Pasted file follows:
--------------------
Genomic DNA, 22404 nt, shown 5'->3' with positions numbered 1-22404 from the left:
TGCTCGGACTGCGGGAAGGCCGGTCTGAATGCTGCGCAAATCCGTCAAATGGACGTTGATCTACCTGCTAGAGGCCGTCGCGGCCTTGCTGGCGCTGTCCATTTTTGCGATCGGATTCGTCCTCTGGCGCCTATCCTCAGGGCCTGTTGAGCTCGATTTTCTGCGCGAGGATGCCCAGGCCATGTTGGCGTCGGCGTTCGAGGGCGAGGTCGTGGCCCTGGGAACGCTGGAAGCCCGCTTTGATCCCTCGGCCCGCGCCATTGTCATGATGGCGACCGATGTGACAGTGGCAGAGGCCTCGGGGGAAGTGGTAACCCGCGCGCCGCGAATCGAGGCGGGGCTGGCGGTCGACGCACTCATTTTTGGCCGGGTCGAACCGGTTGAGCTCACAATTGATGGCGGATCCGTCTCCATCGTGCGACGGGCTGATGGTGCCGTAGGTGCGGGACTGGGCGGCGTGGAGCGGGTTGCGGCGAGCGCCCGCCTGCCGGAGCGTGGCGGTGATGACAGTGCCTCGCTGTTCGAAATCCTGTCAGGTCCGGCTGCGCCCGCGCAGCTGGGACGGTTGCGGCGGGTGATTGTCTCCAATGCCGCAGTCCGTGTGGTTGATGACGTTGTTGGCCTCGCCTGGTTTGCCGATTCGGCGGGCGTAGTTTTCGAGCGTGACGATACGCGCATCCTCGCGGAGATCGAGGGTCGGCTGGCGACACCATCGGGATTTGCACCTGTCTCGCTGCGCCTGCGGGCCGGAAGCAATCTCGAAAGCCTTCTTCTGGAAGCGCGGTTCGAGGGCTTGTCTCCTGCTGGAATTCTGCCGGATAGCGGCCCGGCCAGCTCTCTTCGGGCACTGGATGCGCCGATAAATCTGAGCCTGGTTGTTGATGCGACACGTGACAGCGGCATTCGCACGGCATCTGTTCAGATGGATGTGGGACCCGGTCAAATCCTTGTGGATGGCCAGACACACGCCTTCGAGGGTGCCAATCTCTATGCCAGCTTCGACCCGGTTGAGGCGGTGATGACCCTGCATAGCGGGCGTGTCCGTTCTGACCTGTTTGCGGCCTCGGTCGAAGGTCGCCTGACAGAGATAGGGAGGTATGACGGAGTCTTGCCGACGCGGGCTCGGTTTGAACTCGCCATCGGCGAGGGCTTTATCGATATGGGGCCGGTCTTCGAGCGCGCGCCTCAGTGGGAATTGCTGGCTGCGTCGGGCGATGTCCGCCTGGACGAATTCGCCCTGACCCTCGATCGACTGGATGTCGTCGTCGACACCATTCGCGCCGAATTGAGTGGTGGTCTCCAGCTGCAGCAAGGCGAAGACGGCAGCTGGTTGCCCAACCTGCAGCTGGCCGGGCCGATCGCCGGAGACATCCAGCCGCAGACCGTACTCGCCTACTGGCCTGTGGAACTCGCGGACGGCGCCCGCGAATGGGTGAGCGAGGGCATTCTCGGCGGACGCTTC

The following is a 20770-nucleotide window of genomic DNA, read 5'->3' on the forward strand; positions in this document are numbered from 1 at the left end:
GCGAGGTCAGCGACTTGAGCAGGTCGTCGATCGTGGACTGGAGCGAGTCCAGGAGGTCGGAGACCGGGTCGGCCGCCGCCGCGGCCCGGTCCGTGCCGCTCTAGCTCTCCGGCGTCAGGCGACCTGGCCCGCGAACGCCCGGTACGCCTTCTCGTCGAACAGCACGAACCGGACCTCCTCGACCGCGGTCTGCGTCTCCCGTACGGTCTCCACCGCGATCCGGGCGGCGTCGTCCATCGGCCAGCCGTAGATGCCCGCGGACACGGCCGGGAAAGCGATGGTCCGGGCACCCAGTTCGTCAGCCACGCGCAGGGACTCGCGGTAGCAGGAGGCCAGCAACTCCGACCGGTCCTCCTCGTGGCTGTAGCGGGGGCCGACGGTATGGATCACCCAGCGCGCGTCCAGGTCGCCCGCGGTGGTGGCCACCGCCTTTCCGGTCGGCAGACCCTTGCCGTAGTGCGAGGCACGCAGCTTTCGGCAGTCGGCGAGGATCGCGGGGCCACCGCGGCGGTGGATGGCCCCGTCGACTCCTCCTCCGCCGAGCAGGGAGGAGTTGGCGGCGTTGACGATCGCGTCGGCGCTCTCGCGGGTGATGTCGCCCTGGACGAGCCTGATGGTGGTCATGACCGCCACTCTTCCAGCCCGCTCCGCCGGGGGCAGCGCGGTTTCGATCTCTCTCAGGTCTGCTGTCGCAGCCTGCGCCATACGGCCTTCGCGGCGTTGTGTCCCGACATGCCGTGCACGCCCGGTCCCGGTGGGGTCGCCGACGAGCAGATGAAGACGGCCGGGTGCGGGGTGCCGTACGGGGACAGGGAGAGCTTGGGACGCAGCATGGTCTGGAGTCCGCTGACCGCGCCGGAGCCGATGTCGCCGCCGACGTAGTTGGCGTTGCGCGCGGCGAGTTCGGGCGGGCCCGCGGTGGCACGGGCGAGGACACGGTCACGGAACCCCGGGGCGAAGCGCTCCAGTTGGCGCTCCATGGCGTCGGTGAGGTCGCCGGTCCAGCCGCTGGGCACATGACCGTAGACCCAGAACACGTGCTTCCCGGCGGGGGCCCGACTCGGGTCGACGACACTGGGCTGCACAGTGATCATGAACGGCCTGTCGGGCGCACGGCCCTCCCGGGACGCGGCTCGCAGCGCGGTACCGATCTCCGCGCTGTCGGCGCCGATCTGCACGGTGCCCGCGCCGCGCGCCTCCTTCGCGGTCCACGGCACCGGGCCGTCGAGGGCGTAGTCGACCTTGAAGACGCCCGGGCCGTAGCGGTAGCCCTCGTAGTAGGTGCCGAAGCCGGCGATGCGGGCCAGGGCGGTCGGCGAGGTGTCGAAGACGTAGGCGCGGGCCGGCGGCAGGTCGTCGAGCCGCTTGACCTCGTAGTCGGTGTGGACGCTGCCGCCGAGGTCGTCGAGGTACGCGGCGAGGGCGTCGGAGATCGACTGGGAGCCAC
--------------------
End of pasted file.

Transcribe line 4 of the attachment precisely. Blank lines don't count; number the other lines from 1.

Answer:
GCGAGGTCAGCGACTTGAGCAGGTCGTCGATCGTGGACTGGAGCGAGTCCAGGAGGTCGGAGACCGGGTCGGCCGCCGCCGCGGCCCGGTCCGTGCCGCTCTAGCTCTCCGGCGTCAGGCGACCTGGCCCGCGAACGCCCGGTACGCCTTCTCGTCGAACAGCACGAACCGGACCTCCTCGACCGCGGTCTGCGTCTCCCGTACGGTCTCCACCGCGATCCGGGCGGCGTCGTCCATCGGCCAGCCGTAGATGCCCGCGGACACGGCCGGGAAAGCGATGGTCCGGGCACCCAGTTCGTCAGCCACGCGCAGGGACTCGCGGTAGCAGGAGGCCAGCAACTCCGACCGGTCCTCCTCGTGGCTGTAGCGGGGGCCGACGGTATGGATCACCCAGCGCGCGTCCAGGTCGCCCGCGGTGGTGGCCACCGCCTTTCCGGTCGGCAGACCCTTGCCGTAGTGCGAGGCACGCAGCTTTCGGCAGTCGGCGAGGATCGCGGGGCCACCGCGGCGGTGGATGGCCCCGTCGACTCCTCCTCCGCCGAGCAGGGAGGAGTTGGCGGCGTTGACGATCGCGTCGGCGCTCTCGCGGGTGATGTCGCCCTGGACGAGCCTGATGGTGGTCATGACCGCCACTCTTCCAGCCCGCTCCGCCGGGGGCAGCGCGGTTTCGATCTCTCTCAGGTCTGCTGTCGCAGCCTGCGCCATACGGCCTTCGCGGCGTTGTGTCCCGACATGCCGTGCACGCCCGGTCCCGGTGGGGTCGCCGACGAGCAGATGAAGACGGCCGGGTGCGGGGTGCCGTACGGGGACAGGGAGAGCTTGGGACGCAGCATGGTCTGGAGTCCGCTGACCGCGCCGGAGCCGATGTCGCCGCCGACGTAGTTGGCGTTGCGCGCGGCGAGTTCGGGCGGGCCCGCGGTGGCACGGGCGAGGACACGGTCACGGAACCCCGGGGCGAAGCGCTCCAGTTGGCGCTCCATGGCGTCGGTGAGGTCGCCGGTCCAGCCGCTGGGCACATGACCGTAGACCCAGAACACGTGCTTCCCGGCGGGGGCCCGACTCGGGTCGACGACACTGGGCTGCACAGTGATCATGAACGGCCTGTCGGGCGCACGGCCCTCCCGGGACGCGGCTCGCAGCGCGGTACCGATCTCCGCGCTGTCGGCGCCGATCTGCACGGTGCCCGCGCCGCGCGCCTCCTTCGCGGTCCACGGCACCGGGCCGTCGAGGGCGTAGTCGACCTTGAAGACGCCCGGGCCGTAGCGGTAGCCCTCGTAGTAGGTGCCGAAGCCGGCGATGCGGGCCAGGGCGGTCGGCGAGGTGTCGAAGACGTAGGCGCGGGCCGGCGGCAGGTCGTCGAGCCGCTTGACCTCGTAGTCGGTGTGGACGCTGCCGCCGAGGTCGTCGAGGTACGCGGCGAGGGCGTCGGAGATCGACTGGGAGCCAC